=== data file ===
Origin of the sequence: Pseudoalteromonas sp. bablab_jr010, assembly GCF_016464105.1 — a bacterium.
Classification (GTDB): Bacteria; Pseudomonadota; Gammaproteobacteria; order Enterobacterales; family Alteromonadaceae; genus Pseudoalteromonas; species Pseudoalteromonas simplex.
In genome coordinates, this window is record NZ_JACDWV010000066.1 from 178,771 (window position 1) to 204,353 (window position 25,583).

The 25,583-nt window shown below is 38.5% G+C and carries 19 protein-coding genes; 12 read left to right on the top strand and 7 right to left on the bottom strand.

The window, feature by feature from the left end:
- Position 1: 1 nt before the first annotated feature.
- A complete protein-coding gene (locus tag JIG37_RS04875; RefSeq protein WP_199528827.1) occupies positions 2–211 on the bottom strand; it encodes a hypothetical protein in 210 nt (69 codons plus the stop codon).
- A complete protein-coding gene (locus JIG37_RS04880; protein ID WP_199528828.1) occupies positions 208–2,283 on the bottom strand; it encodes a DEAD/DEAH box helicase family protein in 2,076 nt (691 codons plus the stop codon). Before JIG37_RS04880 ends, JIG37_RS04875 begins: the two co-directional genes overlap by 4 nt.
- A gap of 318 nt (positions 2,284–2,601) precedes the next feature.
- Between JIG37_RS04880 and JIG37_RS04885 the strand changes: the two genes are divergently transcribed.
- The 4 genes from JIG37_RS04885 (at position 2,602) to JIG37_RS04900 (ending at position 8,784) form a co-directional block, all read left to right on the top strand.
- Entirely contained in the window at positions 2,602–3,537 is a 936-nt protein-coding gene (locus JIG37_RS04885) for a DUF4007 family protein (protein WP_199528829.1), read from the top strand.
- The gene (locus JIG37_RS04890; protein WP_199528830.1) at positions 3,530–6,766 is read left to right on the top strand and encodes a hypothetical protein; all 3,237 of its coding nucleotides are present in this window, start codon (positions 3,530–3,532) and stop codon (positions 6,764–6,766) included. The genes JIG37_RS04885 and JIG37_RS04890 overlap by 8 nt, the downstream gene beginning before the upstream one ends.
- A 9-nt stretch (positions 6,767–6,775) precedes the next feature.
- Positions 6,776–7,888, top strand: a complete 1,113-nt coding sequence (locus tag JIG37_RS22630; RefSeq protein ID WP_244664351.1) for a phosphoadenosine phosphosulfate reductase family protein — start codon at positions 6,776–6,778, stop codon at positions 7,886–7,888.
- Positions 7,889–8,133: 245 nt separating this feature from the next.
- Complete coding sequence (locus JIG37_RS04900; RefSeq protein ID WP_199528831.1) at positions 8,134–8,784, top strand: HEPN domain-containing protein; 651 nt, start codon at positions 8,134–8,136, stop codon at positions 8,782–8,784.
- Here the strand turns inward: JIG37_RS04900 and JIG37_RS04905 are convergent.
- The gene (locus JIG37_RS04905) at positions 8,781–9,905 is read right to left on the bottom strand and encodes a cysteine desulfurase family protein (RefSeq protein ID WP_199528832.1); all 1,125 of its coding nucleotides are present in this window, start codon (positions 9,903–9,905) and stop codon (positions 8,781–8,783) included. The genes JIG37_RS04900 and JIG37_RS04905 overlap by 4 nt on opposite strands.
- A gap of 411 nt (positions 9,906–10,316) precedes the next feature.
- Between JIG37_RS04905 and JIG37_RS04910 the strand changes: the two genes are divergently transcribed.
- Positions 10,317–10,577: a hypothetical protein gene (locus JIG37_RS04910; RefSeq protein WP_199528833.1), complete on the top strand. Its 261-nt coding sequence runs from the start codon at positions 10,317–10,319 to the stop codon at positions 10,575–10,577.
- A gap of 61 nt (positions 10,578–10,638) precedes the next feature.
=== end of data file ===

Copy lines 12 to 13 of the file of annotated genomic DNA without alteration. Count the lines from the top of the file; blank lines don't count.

- Entirely contained in the window at positions 2,602–3,537 is a 936-nt protein-coding gene (locus JIG37_RS04885) for a DUF4007 family protein (protein WP_199528829.1), read from the top strand.
- The gene (locus JIG37_RS04890; protein WP_199528830.1) at positions 3,530–6,766 is read left to right on the top strand and encodes a hypothetical protein; all 3,237 of its coding nucleotides are present in this window, start codon (positions 3,530–3,532) and stop codon (positions 6,764–6,766) included. The genes JIG37_RS04885 and JIG37_RS04890 overlap by 8 nt, the downstream gene beginning before the upstream one ends.